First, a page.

Smart investors know earning money in the market is a long-term proposition. We make the best decisions we can for the long term and try not to overreact to the daily ups and downs. We don’t usually move our money unless there’s a good reason.
So, what are the really good reasons our investments as individuals, as congregations, and agencies should be through the Moravian Common Fund instead of secular managers?
Your fees stay in the church.
You’re going to pay a fee for investment management services, wherever you invest. But when you invest in the Moravian Common Fund, those fees have a second life that helps your fellow Moravians. Those investment fees cover the credit card processing costs for all gifts through the Moravian Giving Portal. They cover the cost of the infrastructure to offer and maintain all MMFA services. They cover Stewardship Services for congregations and agencies that need it. They cover the administration costs of our grant-making field of interest funds, so Moravian ministry gets the financial support necessary to do God’s work. Do you know what gets funded by the investment fees you pay to a secular manager?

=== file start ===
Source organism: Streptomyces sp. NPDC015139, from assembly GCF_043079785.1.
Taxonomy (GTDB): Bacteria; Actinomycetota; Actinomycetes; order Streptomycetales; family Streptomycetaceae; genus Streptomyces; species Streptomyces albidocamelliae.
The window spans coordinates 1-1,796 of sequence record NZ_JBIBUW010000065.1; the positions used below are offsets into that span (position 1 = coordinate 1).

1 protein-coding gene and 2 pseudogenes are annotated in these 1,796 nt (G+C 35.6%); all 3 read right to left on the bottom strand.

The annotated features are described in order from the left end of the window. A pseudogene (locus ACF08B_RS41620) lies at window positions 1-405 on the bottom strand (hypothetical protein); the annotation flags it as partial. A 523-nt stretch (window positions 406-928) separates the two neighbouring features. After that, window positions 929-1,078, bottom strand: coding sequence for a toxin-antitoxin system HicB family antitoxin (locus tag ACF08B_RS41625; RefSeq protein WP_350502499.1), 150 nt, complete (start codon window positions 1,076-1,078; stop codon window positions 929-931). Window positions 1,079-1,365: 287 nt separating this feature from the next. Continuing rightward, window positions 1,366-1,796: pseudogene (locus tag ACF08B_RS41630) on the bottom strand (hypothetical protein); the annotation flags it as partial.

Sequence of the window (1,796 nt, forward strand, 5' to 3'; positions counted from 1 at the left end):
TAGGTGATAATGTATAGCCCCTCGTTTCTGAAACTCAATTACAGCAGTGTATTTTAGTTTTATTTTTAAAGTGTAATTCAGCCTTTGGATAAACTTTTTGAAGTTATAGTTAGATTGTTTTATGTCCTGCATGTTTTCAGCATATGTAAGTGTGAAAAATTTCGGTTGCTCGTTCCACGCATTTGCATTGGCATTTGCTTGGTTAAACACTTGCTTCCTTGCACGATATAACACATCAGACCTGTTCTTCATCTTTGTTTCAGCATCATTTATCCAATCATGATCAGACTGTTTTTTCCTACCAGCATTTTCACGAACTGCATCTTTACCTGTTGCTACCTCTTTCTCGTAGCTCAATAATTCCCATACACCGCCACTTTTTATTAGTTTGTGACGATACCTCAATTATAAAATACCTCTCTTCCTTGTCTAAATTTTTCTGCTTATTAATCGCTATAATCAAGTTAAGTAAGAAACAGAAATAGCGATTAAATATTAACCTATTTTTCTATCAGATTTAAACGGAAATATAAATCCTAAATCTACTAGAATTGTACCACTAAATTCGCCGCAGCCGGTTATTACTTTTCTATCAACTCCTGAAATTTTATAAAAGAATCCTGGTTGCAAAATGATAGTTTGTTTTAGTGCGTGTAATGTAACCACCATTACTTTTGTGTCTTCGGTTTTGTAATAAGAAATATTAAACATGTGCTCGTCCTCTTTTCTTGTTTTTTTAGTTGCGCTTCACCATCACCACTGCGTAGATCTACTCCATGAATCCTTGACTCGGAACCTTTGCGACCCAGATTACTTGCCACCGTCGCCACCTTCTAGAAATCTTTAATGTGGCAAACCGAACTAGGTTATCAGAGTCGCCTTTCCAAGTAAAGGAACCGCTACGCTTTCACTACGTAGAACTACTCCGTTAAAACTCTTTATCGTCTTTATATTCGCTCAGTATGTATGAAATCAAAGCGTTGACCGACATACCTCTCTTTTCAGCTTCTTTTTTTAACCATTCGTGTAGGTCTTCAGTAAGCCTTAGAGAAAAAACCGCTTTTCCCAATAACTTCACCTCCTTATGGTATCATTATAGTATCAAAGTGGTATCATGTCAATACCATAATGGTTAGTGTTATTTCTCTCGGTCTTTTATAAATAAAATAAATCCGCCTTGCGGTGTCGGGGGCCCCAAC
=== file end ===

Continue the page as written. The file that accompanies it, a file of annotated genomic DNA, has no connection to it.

The Common Fund is competitive.
In terms of performance, diversity, options, risks, and fees, you will find that investing through the Common Fund is competitive. When we invest collectively, we often qualify for choices that are not available to smaller individual churches or agencies. Together, our pooled investments make us a larger, more important investor than we would be individually.
It’s our Moravian and Christian heritage.
Moravians lived communally even before we came to North America. We put our resources together into the community and took back only what we needed to live productively for Christ and our brothers and sisters. Today, Common Fund investors retain ownership of their assets, while benefiting from investment options and treatment normally reserved for larger investors. Our pooled investments bring economies of scale and lower total costs.
Acts 4:32 – 34 says: “Now all who believed were of one heart and soul, and no one said any possession was his or her own, but they had everything in common . . . There was not a needy person among them.”